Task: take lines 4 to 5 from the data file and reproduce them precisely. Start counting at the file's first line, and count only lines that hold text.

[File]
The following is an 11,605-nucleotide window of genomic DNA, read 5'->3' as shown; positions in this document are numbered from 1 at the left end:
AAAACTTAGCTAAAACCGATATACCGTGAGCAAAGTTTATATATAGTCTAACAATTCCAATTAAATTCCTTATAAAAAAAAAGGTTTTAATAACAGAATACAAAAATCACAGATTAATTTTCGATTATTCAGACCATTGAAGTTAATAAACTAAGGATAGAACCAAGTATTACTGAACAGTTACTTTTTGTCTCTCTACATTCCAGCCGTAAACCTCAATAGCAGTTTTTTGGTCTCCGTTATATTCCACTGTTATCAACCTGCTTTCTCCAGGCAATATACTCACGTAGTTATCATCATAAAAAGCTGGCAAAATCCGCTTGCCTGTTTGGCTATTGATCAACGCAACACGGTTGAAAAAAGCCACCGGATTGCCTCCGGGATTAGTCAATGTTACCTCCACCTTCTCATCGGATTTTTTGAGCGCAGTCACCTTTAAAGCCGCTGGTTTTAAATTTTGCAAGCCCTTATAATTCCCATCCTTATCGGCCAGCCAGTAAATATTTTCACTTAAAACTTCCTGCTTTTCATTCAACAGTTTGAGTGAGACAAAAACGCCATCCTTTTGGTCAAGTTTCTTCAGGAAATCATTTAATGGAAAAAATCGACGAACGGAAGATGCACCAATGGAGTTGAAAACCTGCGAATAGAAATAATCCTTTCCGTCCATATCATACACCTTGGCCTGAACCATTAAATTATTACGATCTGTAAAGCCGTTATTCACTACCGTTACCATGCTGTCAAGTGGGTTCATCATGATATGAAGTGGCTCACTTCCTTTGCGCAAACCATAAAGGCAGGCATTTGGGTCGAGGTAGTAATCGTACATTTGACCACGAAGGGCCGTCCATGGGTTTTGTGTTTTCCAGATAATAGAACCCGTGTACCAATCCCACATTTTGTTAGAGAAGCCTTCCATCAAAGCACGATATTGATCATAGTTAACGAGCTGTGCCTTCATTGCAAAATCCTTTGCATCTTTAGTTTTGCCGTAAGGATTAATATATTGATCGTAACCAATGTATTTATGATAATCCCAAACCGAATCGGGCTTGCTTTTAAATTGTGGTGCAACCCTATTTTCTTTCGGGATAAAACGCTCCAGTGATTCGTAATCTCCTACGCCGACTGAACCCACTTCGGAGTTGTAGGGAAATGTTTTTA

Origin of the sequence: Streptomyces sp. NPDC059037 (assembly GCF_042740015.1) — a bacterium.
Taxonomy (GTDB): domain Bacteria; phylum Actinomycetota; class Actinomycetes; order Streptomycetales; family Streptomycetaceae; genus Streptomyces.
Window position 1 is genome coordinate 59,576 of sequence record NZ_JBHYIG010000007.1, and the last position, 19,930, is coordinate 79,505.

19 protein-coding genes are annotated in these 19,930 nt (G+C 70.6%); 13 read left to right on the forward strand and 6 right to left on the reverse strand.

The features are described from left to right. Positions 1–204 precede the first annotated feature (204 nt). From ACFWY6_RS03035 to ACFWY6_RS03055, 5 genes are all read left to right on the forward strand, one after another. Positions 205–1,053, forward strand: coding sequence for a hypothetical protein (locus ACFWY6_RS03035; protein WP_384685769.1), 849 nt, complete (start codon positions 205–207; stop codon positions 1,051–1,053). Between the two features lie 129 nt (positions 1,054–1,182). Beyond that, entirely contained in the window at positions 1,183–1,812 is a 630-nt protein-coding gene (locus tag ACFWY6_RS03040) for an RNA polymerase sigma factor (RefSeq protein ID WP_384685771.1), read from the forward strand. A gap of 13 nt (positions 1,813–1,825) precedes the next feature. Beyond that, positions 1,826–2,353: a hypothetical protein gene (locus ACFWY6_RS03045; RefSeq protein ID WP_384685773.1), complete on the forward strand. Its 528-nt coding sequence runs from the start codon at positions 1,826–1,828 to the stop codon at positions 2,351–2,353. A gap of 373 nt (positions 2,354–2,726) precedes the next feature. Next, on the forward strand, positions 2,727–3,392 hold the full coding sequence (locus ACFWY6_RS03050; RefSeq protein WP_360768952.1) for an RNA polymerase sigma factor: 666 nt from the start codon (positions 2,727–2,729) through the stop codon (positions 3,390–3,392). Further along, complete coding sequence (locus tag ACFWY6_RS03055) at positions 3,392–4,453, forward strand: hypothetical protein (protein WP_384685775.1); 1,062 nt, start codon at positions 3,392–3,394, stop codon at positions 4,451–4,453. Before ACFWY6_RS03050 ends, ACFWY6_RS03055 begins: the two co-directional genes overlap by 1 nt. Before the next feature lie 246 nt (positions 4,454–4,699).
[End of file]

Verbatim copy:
Taxonomy (GTDB): domain Bacteria; phylum Actinomycetota; class Actinomycetes; order Streptomycetales; family Streptomycetaceae; genus Streptomyces.
Window position 1 is genome coordinate 59,576 of sequence record NZ_JBHYIG010000007.1, and the last position, 19,930, is coordinate 79,505.